The Supreme Court of New Mexico has ruled in favor of physicians in the Montano v Frezza case, in a 4 to 1 decision.
At issue in the case was whether a New Mexico resident who was treated in Texas by a Texas physician could file suit against that physician in New Mexico and the physician would be held to New Mexico law. The New Mexico Supreme Court ruling allows the Texas Tort Claims Act to govern the case.
In arriving at their opinion, the justices only considered the issue of comity – that is, respecting the sovereignty of sister states.
Amicus briefs to the Court made a difference
In the court’s ruling, the Justices referred to “numerous amici” that described the “shortage of doctors, particularly specialists, in certain rural areas of New Mexico and the important role that state-operated health care facilities in Texas play in filling those gaps for many residents of the southern and eastern portions of our state.”
They further commented that while there is no proof that this case would jeopardize the availability of care, they “do not consider it overly speculative to conclude that extending comity to Texas in this case will positively serve New Mexico’s public policy interests by encouraging the continuing cooperation of Texas and New Mexico in maintaining cross-border care networks.”
A total of 31 parties — including the New Mexico Medical Society, the New Mexico Hospital Association, the University of New Mexico Health Science Center, the Texas Medical Association and the American Medical Association — joined on a brief submitted by the Texas Alliance for Patient Access.
TMLT and the University of Texas System filed complementary briefs. View the TMLT brief.
Patient consent forms still needed
Because this ruling only dealt with tort claims act cases involving governmental employees, physicians who treat patients from New Mexico should continue to have those patients sign choice of law and forum agreements before treatment.
Summary of the case
In 2004, New Mexico resident Kimberly Montano traveled to Lubbock, Texas to undergo bariatric surgery.
Eldo Frezza, MD — an employee of the Texas Tech University Health Sciences Center — performed the surgery. Over the next six years, Dr. Frezza and others performed follow-up care for complications related to Mrs. Montano’s surgery. All of the care given by Dr. Frezza occurred in Texas. Dr. Frezza’s was listed on the Lovelace New Mexico health plan, allegedly creating a direct connection with the state that would allow him to be sued there. Reportedly he was the only bariatric surgeon listed on their plan.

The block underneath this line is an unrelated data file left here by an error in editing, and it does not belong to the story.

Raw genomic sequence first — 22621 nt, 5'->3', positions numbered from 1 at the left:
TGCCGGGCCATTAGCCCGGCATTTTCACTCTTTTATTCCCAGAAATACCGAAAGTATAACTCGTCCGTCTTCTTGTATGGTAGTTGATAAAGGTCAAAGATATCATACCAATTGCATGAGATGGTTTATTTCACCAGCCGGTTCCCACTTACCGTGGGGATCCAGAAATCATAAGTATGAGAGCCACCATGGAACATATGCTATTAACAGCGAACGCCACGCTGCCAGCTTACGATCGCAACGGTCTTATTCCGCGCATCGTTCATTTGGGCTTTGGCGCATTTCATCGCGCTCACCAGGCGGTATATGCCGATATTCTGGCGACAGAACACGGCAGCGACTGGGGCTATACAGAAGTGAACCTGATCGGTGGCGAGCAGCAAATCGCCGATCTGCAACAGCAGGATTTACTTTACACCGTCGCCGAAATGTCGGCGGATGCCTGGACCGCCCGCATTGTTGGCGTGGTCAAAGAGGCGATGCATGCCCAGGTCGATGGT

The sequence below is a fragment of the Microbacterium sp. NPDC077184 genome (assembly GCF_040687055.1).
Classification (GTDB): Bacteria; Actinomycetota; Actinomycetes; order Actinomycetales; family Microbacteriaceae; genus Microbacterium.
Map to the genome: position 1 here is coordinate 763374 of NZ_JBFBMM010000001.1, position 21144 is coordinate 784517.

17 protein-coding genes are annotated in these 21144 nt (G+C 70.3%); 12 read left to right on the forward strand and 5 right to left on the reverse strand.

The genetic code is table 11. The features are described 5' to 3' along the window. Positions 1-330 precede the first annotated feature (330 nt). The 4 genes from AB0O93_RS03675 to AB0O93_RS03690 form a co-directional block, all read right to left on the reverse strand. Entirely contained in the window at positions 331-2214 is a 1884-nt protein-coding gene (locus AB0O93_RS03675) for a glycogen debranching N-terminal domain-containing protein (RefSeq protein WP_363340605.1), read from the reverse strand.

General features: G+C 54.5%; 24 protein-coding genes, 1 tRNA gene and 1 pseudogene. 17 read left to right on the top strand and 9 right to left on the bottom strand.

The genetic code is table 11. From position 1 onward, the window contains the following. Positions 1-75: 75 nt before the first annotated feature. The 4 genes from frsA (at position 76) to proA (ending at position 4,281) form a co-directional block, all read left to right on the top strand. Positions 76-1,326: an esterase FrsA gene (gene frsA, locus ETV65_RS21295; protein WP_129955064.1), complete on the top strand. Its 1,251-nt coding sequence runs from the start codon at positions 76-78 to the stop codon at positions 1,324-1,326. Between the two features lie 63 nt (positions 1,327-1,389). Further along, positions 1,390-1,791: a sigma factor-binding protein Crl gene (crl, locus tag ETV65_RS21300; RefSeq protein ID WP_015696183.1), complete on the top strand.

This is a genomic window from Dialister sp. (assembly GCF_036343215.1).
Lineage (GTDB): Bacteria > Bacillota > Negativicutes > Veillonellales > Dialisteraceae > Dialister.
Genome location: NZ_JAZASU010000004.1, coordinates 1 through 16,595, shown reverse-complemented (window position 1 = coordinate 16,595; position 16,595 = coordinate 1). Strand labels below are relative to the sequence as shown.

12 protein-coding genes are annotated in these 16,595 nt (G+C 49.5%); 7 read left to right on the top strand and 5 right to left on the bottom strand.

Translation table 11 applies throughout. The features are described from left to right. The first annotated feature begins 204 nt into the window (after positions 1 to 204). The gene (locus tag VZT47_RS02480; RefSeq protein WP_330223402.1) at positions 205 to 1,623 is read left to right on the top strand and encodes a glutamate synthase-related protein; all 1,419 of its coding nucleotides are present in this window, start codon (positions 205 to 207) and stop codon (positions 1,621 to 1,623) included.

Eventually, Mrs. Montano sought evaluation from another physician. She also retained legal counsel. Counsel for Mrs. Montano reports that tests revealed she had gastrointestinal bleeding caused by an “eroding permanent suture.” The second physician performed corrective surgery.
In 2011, Mrs. Montano sued Dr. Frezza and Lovelace in a New Mexico court. Mrs. Montano argued that her case should be tried under New Mexico law because her injuries “manifested” themselves in New Mexico.
This was contested in a New Mexico Appellate Court, which agreed with Mrs. Montano. The court concluding that the “place of the wrong” is the place where Mrs. Montano allegedly first discovered the alleged injury and not where the alleged injury occurred.
Also, the court determined that the “choice of law” favored New Mexico since applying Texas’ more restrictive tort claims act violated New Mexico public policy that provides the greatest remedy for the plaintiff.
Though Dr. Frezza was not an employee of the State of New Mexico, the court elected to treat him as if he were. The court's ruling could have been interpreted broadly to affect not only state employees, but also Texas physicians in private practice, eliminating their access to protections from our tort reform.
New Mexico physicians and hospitals have long relied on their ability to refer or transfer sick and injured patients to Texas for specialized care. The willingness of Texas providers to receive those patients could have been shaken if the Montano ruling had been allowed to stand. Access to health care is already challenging for some New Mexico residents.
Commitment to physician advocacy
A physician in Lubbock first brought this case to the attention of the medical community. TAPA, TMA, TMLT, and others immediately saw the need to get involved and advocate on behalf of physicians. The ruling is an important victory for physicians from Amarillo to El Paso and along the Texas-New Mexico border. It is also important for hospitals and medical centers throughout Texas, as these facilities also treat patients from New Mexico.
Together, we continue our commitment to stand up for health care professionals and the patients they serve.